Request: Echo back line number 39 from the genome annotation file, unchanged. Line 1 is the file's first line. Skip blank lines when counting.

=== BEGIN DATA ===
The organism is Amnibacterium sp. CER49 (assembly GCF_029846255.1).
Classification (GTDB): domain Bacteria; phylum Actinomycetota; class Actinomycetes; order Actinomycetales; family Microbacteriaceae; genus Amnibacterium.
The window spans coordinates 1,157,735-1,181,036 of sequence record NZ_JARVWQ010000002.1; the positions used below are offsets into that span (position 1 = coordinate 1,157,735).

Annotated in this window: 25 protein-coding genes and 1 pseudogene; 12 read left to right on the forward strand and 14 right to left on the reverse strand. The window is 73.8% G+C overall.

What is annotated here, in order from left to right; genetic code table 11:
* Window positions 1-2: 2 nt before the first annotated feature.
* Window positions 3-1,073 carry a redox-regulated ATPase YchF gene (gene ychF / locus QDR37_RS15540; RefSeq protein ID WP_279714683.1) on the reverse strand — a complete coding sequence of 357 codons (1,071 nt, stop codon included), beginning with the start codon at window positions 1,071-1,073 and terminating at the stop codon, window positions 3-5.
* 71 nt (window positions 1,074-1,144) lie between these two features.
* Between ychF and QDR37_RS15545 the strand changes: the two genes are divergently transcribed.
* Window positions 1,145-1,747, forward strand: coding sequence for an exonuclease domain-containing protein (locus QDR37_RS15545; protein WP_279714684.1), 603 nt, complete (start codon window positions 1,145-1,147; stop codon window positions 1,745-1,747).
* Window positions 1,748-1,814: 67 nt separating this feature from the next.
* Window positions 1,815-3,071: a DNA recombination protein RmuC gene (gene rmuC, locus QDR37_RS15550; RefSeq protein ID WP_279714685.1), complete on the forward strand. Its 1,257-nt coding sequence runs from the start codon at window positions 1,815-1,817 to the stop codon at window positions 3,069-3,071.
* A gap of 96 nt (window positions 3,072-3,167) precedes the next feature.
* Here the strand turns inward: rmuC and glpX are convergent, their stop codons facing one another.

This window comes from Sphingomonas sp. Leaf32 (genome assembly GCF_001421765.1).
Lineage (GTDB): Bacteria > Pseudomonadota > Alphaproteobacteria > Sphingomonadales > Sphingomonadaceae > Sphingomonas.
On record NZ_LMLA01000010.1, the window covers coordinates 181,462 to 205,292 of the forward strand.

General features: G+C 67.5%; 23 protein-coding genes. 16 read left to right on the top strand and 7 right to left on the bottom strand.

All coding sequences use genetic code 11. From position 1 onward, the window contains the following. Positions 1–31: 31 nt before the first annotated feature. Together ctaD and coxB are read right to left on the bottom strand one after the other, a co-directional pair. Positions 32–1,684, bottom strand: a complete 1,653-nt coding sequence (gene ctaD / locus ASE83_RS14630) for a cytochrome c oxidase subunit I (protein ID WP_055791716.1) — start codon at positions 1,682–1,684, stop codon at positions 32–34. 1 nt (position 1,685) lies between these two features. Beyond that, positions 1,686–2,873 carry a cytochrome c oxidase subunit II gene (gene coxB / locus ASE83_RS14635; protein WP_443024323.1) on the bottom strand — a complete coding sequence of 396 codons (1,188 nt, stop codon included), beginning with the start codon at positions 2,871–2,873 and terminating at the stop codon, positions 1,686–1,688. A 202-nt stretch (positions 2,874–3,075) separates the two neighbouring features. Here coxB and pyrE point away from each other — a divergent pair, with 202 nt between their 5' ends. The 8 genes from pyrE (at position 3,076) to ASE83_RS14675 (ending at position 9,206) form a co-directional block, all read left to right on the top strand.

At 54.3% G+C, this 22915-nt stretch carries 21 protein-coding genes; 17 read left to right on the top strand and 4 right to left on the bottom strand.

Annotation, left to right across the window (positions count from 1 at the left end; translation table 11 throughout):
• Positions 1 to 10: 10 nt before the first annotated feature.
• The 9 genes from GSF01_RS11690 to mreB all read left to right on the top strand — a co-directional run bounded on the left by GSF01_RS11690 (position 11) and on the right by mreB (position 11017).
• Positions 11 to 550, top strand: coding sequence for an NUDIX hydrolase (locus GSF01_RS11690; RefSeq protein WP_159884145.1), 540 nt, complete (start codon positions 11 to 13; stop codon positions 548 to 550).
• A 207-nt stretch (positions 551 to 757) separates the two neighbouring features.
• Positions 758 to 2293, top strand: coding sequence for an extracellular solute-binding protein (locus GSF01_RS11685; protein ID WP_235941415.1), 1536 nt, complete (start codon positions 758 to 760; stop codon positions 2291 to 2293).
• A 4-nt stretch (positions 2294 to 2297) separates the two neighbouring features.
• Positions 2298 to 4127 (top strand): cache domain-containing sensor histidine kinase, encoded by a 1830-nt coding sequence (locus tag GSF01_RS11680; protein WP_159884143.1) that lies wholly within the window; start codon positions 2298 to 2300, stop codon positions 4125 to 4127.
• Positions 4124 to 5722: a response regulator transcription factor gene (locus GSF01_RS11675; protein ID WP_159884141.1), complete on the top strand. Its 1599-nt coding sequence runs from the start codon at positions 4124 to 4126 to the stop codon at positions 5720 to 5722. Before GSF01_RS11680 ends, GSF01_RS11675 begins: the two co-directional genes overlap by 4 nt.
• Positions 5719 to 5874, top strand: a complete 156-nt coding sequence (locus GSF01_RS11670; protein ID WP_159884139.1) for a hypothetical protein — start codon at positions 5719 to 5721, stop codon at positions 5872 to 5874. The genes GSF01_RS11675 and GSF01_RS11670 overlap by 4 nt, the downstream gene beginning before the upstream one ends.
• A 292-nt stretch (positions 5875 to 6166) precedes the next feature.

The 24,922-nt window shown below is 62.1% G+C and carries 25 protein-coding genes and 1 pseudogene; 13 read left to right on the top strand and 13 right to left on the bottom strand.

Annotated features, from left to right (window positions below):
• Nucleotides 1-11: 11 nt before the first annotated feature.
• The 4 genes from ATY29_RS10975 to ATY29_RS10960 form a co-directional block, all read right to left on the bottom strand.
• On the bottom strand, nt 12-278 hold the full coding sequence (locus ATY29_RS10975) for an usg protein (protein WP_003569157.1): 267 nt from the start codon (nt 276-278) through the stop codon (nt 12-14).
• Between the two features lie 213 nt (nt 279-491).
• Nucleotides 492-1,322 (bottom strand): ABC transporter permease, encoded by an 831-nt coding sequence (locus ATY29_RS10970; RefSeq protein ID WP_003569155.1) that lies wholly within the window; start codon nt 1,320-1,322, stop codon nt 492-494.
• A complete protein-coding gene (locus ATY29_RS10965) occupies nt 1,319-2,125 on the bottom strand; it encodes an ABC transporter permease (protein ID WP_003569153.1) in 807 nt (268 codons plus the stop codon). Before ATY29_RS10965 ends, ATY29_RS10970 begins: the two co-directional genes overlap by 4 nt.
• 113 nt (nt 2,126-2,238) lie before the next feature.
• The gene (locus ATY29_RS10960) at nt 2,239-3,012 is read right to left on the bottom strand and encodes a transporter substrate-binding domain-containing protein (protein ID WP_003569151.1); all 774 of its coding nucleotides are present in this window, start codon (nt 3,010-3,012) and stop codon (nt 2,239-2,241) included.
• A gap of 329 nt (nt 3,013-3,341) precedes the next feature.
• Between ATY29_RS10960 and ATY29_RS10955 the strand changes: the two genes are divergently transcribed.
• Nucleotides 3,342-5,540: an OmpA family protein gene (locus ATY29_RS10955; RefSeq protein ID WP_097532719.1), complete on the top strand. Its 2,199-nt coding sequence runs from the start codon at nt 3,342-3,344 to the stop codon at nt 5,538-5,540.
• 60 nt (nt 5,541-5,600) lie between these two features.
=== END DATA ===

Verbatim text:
• A complete protein-coding gene (locus ATY29_RS10965) occupies nt 1,319-2,125 on the bottom strand; it encodes an ABC transporter permease (protein ID WP_003569153.1) in 807 nt (268 codons plus the stop codon). Before ATY29_RS10965 ends, ATY29_RS10970 begins: the two co-directional genes overlap by 4 nt.